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Thanks to @nwinton for the photo.

Here is my talk on Digital Storytelling and Dyslexia that I gave at TeachMeetLothians11 last night and here’s a wee summary for those of us who can’t bear audio files (me!):

I talked about the false dichotomy between the purists who regard anything but print as being beyond the pale to the techno-zealots who declare that print is dead. This debate is only useful if it challenges assumptions and makes us think about literacy now.

I quoted extensively from Bill Boyd  here when I said that the ability to read in itself is meaningless as it begs the question, ‘The ability to read what?’. The ability to read and the ability to access texts in all their forms are not mutually exclusive.

My thesis was a familiar one – at least to this audience: we must teach children to thrive in this century rather than preparing for the last. The need for creative and critical thinkers is never more desperate – and it is learners with dyslexia who are often able to think laterally beyond the confines of the conventional. That’s why I like them!

I talked about membership of the ‘Literacy Club’: membership of which in the past was dependent on children’s ability to move through a set of hierarchical skills – something that learners with dyslexia find hard. Reading is a life long endeavour which develops in confidence and competence the more it is practised across increasingly more diverse and difficult texts. The children I teach have often failed spectacularly at traditional reading but  flourish with the broader range of texts we are urged to use in Curriculm for Excellence.

I went on to talk about digital storytelling, Inanimate Alice in particular; reprising some of my thoughts already posted on this blog (all in 7 minutes!).

I finished with the wonderful quotation from Thomas West and make no apology quoting once more:

We should encourage diversity,

  • not only to be civil,
  • not only to be respectful,
  • not only to be humane,
  • not only to be just,

 but also because we have  a particular stake in diversity.

We want there to be people who have

  • abilities that we have not ever tried to measure because we didn’t know that we needed them,
  • abilities that may be in no way associated with the abilities and talents that we now measure by formal or informal means,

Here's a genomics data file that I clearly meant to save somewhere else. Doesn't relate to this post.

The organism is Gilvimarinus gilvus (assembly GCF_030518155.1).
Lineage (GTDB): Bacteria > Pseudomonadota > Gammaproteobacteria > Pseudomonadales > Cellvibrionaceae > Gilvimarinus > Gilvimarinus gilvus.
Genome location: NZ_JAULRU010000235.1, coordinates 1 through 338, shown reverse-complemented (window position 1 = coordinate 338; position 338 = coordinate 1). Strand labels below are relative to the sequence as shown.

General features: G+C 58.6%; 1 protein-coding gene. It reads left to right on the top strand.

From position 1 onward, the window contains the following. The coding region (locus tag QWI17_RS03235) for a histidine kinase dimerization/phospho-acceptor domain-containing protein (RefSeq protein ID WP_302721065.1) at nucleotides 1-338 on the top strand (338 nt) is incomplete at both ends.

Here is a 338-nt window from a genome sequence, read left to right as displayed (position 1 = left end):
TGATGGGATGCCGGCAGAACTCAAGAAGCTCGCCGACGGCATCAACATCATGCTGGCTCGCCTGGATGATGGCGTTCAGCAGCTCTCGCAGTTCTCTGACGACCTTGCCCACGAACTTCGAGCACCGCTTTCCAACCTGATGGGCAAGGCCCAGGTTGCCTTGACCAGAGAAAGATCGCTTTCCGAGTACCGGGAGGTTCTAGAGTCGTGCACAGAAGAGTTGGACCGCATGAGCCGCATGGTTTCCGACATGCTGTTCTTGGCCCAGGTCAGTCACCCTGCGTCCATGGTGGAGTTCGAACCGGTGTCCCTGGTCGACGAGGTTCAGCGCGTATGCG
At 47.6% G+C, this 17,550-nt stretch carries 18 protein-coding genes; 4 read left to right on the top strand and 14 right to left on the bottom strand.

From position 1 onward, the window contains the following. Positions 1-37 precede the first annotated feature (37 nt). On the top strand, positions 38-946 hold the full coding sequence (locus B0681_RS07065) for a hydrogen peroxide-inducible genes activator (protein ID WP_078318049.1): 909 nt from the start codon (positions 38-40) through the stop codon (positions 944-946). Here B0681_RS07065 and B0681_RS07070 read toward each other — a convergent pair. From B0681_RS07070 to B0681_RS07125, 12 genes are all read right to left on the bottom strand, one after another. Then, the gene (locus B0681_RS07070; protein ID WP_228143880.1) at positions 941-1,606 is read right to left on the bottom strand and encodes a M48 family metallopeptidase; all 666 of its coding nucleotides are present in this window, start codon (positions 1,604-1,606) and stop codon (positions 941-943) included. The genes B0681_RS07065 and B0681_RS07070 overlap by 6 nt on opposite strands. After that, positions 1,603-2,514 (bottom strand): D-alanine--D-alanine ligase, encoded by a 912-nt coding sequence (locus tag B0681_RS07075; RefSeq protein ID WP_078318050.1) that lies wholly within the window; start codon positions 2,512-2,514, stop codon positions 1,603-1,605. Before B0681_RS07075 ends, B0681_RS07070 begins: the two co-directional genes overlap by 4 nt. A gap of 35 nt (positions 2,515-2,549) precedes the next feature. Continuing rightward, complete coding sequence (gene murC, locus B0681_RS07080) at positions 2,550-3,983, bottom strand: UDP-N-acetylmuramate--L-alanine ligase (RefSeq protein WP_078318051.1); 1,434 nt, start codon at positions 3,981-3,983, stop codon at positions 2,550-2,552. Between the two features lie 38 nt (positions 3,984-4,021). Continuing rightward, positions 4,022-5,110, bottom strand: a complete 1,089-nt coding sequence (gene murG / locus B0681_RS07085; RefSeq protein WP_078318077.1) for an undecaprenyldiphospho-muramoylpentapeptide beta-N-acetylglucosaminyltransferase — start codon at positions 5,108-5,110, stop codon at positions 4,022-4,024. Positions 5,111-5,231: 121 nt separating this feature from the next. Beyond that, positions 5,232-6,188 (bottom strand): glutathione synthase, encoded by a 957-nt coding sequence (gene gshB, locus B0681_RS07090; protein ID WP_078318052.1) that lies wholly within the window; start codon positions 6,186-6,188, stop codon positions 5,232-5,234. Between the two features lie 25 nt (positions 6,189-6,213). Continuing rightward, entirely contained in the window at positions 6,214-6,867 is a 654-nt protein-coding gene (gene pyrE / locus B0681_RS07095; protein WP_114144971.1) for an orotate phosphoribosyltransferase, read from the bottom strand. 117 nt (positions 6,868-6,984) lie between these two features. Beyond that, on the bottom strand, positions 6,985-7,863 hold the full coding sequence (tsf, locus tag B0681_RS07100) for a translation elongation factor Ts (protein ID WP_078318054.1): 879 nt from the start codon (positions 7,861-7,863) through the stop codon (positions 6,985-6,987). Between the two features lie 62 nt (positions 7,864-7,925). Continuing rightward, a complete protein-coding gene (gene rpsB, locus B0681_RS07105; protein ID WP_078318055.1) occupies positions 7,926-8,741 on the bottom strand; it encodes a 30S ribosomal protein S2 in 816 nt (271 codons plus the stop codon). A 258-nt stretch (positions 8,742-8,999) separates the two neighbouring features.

• abilities we don’t yet know we need.


 TM was at the Scottish Book Trust’s headquarters on the Royal Mile. What a beautiful venue! And thanks to Fearghal and the team for organising such an invigorating event.


Revolution doesn’t happen when society adopts new technologies. It happens when society adopts new behaviours. Clay Shirky

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Thomas West states:

Some have estimated that more than 50% of computer graphics artists are dyslexic. Brains that seem ill adapted to one technological context can be superlatively well adapted to a very different technological context. The child who has struggled most with conventional academic skills may be perfectly adapted to lead the way with these new and powerful computer visualisation technologies.

 The Curriculum for Excellence gives permission for teachers to celebrate and develop those attributes that have traditionally been accorded less value. Our new (or perhaps re-awakened) perspective tells us that insight and innovation are more even important than book knowledge. Technological change is re-defining the kinds of things that need to be learned and the ways in which we can express our knowledge and understanding.

Many learners with dyslexia are creative and enterprising, while they often fail in school-based clerical and memorisation skills. It is amazing to observe those dyslexics who excel at very high-level maths but who still have not mastered the ‘basics’. Sophisticated mathematical thinking contrasted with poor computation is akin to mature facility with oral language and poor spelling and punctuation. The Tortoise Mind cannot always compete with the Hare Brain, despite deep and thoughtful understanding. 

Sometimes the very terminology of different subjects defeats those with processing difficulties; even when their imagination and vocabulary is wide ranging and rich and even when they know the stuff. I wish I had kept the picture one student produced in a maths exam when asked to ‘show his working’. He painstakingly drew himself seated at a desk, head in one hand, and pencil in the other.

Some brains seem designed to do the high-level work while the elementary is stubbornly problematic. CfE encourages educators to acknowledge the differences in learning and cognitive styles and to celebrate the various approaches to learning adopted by our students.

One of the most important and distinctive characteristics shared by many learners with dyslexia (within great diversity) – when it comes to details they falter. They are not so good at remembering exactly what the teacher said or the exact argument used by this author or that. They may be a bit vague about the numbers cited or the lists of names given. However, sometimes, perhaps often, they can be very good at listening carefully and drinking in the whole situation in all its complexity – and slowly working toward seeing a much larger integration of many divers elements.

We are re-thinking what we are trying to do in education and what our unspoken and unexamined assumptions are. We are using the newest technologies to prepare our students for the realities of the modern world – and in so doing tap into talents that have rarely been noticed or developed before. We are moving beyond fixing problems and discovering where unconventional learners thrive.